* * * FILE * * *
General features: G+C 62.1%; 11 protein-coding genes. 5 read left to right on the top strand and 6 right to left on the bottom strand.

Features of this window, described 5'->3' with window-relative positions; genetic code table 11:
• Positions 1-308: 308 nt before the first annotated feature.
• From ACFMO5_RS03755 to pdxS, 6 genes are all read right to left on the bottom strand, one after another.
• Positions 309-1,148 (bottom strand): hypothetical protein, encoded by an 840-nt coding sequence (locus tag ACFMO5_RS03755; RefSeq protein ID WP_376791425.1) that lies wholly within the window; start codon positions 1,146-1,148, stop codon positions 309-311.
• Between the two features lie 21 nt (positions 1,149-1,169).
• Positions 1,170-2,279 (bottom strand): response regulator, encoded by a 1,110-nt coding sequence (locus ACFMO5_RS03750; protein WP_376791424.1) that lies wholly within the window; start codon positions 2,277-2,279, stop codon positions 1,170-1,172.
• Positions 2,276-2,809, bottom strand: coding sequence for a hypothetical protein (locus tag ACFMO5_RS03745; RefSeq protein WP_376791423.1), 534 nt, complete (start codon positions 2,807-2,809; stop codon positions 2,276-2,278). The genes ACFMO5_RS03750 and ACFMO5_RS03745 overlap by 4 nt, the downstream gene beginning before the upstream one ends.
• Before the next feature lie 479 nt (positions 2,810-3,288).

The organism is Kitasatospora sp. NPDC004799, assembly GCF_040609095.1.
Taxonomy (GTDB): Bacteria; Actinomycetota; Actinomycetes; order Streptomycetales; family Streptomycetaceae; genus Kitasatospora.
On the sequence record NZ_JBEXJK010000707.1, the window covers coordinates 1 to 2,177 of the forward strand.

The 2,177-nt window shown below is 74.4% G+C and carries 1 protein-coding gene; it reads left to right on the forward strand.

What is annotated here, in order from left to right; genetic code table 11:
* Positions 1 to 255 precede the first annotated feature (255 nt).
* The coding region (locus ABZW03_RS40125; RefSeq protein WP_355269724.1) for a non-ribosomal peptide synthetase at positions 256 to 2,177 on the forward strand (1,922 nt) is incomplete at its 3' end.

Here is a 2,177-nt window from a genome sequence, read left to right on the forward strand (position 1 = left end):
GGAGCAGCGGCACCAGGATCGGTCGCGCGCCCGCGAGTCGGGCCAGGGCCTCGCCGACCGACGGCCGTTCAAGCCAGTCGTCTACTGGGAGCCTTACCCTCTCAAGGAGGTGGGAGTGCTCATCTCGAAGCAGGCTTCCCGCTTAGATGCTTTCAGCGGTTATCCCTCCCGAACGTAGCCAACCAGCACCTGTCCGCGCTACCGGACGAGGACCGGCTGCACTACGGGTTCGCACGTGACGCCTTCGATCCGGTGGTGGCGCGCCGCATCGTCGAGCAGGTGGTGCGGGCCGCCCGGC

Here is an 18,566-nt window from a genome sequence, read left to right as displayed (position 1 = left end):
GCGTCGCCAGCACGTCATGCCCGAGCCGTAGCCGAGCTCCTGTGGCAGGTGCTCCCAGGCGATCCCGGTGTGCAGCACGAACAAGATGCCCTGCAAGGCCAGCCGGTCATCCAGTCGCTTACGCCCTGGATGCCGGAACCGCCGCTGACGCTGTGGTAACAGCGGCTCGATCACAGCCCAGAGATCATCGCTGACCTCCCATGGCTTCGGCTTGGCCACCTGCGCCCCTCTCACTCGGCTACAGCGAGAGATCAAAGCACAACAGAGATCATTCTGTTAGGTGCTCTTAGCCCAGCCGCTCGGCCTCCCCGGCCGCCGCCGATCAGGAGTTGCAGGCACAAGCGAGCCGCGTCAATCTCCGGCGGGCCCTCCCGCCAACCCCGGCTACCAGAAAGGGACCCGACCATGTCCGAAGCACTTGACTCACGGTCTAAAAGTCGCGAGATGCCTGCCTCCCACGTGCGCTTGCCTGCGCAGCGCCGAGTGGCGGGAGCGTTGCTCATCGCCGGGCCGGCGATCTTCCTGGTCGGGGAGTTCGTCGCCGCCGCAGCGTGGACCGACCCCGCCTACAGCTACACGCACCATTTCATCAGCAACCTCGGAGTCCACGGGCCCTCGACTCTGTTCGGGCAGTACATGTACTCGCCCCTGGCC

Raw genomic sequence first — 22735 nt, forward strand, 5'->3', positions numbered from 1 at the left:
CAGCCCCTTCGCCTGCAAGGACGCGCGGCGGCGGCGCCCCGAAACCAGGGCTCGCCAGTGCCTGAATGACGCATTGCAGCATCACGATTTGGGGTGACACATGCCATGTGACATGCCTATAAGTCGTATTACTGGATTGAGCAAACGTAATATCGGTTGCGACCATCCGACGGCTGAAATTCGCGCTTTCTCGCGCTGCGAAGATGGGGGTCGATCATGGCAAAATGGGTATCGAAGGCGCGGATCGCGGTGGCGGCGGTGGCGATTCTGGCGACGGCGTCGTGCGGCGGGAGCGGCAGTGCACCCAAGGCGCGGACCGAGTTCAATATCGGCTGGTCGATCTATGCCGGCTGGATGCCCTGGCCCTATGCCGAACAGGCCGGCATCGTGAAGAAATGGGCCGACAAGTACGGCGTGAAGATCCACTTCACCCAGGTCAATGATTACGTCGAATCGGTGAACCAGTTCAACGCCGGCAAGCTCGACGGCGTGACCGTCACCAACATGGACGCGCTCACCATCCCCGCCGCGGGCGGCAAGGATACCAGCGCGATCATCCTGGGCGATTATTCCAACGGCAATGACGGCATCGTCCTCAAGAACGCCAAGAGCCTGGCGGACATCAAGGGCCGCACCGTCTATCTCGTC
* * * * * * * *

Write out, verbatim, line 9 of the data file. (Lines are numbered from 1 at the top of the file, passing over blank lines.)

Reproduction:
• Before the next feature lie 479 nt (positions 2,810-3,288).